I mentioned the contrast in tones between this and the prequels. In a conversation on Facebook, I had help thinking of another difference. This movie is very safe. It's like Disney and Abrams decided to just give fans what they want and have a story that doesn't take a lot of chances at all with the exception of an antagonist who has that much emotional depth and such strong female characters. Lucas was the exact opposite of safe when he gave us The Phantom Menace. I think that might be why I'll always have a sweet spot for that movie that nobody else seems to like.

I know Harrison Ford probably demanded that Han Solo is killed off in this movie, and the way it went down is certainly emotionally impactful. I just wonder if I'm going to see this as a move that was set up well enough and ultimately necessary when I think about it years from now or if I'm just going to see it as one of those let's-kill-off-a-major-character-to-show-the-audience-that-nobody-is-safe type moves that seem so popular these days. Han Solo was a character I loved as a kid. I wanted to be Han Solo or Indiana Jones or Jim Douglas from The Love Bug, mostly the latter because I'd get to hang out with Buddy Hackett. And I loved Han Solo here as a guy who has aged just as much as I have.  So his demise hit me almost as hard as it hit Chewbacca except I didn't have a cool crossbow to use to take out my anger on some stormtroopers.

What else is there?

Oh, the X-Wings and Tie Fighters. Man, oh, man. No person around my age who loved these movies as a kid could watch the scenes with those flying machines without grinning. Hell, I bet I could have closed my eyes and just listened to those sound effects and ended up with a gigantic goofy grin. Watching them fly maneuver around was amazing, easily the best dogfighting we've seen in Star Wars movies. It's like J. J. Abrams playing Star Wars in his bedroom only with about 370 million more dollars than I had when I was a kid.

Other action scenes are done really well, too, and not with that reliance on CGI. The pair of light saber fights, the first which really didn't make a lot of sense, put you on the edge of your seat, and the best part is that I know there are going to be even better in the next two movies. The on-ground battle scenes are intense despite the stormtroopers still not being able to shoot very well. Somebody's got to look into that. And watching the Millennium Falcon get this much action after 30 years? Holy hell, I think I probably had a boner!

I didn't pay much attention to John Williams' score but, of course, noticed it when it was at its most familiar. When Leia greets the heroes after they come back victorious, the romantic-sounding melody from Empire got to me a little though. Just a beautiful moment.

One thing I didn't like at all--Andy Serkis's playing a giant Gollum that I was supposed to believe was our new Palpatine. That whole thing was as dopey as the guy's name--Supreme Leader Snoke. I'm sure some big Supreme Leader Snoke reveal will happen in one of the next couple installments, but this incarnation was a disappointment. Where'd he come from? Is he really that big? Is it actually Gollum in some sort of strange crossover?

Where was Binks? Maybe Snokes is actually Binks?

I don't want to end this verbose collection of words with something negative, but it looks like I did. I really did love watching this, but you have to take this whole thing with a grain of salt because I'm a guy who actually liked the prequels. There are flaws for sure, but the positives far outweigh them. The new characters make me comfortable with where the franchise is heading. The nods to the originals hit me right in the heart. The film just looks and sounds so perfect like the Star Wars film any Stars Wars fan has been waiting for for a very long time. And the mysteries and loose ends make me really eager to see what they're going to do in the next chapter.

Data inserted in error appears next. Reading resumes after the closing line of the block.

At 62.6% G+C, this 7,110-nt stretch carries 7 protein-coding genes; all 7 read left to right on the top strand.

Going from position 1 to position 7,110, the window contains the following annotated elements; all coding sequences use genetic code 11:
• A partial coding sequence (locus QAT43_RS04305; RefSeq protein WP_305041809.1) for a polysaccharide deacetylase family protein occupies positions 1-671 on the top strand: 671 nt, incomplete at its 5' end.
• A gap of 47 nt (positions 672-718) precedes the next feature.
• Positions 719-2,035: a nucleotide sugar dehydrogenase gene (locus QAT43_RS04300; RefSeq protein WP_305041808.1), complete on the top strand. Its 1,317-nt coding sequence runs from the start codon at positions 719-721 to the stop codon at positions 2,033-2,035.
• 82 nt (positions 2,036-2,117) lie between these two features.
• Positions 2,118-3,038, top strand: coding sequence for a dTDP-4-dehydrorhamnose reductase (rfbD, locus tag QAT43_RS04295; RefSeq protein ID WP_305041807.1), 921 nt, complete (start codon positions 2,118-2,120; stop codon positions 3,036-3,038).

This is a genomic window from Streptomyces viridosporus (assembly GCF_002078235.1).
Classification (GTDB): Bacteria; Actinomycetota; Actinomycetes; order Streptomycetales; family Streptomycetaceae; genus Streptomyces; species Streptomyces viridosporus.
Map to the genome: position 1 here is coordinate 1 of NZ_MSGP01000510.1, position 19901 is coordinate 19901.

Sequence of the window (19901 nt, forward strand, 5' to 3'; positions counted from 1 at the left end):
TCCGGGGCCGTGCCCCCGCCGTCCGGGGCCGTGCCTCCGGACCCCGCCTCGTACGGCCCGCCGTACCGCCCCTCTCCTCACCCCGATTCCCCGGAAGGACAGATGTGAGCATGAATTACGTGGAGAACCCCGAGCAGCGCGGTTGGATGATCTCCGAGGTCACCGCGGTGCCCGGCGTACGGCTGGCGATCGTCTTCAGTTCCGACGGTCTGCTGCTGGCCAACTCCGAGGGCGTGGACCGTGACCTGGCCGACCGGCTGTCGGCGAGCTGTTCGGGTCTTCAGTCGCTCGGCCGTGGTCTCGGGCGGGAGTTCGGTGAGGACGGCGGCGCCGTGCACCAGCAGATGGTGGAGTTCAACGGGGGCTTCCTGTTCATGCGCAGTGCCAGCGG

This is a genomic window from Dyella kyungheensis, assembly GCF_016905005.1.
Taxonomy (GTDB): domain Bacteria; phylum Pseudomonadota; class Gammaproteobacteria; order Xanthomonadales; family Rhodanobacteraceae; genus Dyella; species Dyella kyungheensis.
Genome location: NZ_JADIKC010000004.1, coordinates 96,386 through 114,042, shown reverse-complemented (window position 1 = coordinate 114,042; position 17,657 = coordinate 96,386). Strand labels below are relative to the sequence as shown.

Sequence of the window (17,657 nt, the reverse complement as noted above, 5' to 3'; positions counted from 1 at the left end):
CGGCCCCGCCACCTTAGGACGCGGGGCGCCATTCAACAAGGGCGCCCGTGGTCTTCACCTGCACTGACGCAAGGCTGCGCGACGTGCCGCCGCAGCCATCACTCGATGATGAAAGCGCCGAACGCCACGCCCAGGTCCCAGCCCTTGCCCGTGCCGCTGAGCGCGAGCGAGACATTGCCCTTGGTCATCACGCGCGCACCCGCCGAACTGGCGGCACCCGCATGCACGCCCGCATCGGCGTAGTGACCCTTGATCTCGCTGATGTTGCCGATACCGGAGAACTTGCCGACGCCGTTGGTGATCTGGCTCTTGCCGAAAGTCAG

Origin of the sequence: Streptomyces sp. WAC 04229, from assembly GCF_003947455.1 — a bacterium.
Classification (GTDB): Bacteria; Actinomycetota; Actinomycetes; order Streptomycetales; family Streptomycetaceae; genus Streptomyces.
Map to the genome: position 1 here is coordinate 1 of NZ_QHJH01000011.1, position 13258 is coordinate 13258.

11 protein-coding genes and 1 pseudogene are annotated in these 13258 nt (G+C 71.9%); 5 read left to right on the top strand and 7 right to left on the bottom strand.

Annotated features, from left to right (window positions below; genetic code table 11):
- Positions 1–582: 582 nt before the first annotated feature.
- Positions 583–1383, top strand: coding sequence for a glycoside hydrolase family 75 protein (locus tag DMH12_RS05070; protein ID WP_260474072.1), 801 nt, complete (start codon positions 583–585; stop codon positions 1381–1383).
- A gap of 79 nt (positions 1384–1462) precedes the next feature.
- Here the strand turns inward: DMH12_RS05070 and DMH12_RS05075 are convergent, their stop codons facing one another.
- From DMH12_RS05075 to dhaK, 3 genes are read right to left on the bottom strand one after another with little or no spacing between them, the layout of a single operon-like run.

Honestly, I'm pretty excited about seeing this one again. But remember--I also saw The Phantom Menace in the theater twice, so I possibly can't be trusted.


Josh said...

I thought this was a terrific flick. It definitely delivered on the hype and expectations. I feel like it’s going to be not only a great addition to the originals and prequels, but an even better group of films (especially on presentation and filmmaking).

Speaking of this movie’s predecessors, there are a ton of parallels, nods, and reveals that got me harder than Chinese Algebra!

Some parallels are at the surface (e.g. desert planet, miniature wise person, from humble beginnings comes greatness, Starkiller Base/Death Star). However some parallels run deep like the father/son story arc. Vader being the father trying to seduce his son to the Dark Son -- versus -- Han the father trying to win his son back the Light side of The Force (I’m not sure I should have used “seduce” when referring to a father and son). Also, we have the stock characters being represented and replaced all at the same time (loveable droids, smart-alecky pilots, orphaned kid not knowing his/her purpose).

The characters is this were so great to watch. I’m honestly excited to invest myself into watching and following these new characters. My favorite new character has to be Oscar Isaac’s Po. He is a good actor and plays the perfect pitch here. BB8 might have been the 2nd. I think it’s what Lucas wanted Jar Jar Binks to be. Affable, comic relief, loveable…yet SERVES A PURPOSE OF SOME KIND…Anyway, Adam Driver was excellent with Kylo Ren's character. JJ Abram gave us so much on Ren’s characterization. For starters, just seeing his face allowed us to connect and almost care about him. Then, we saw him at his weakest points and be very vulnerable…and throw a temper tantrum with his red light saber. It took 8 films to get into Vader's character and see his motivations (just to find out it was all over women…pshaw). Ren’s training isn’t even complete which tells us that we will see his character evolve over the next movies. I like that Ren and Rey are kind of at the same place in their journeys. Snoke and Maz looked too much like CGI...they looked a little prequelly. I understand why they’re there, but I didn’t like how they were portrayed. I would have really liked to have seen actors be in front of the screen for those types of roles. If you’re going to make a character completely CGI, it should probably be completely perfunctory…like Jar Jar Binks.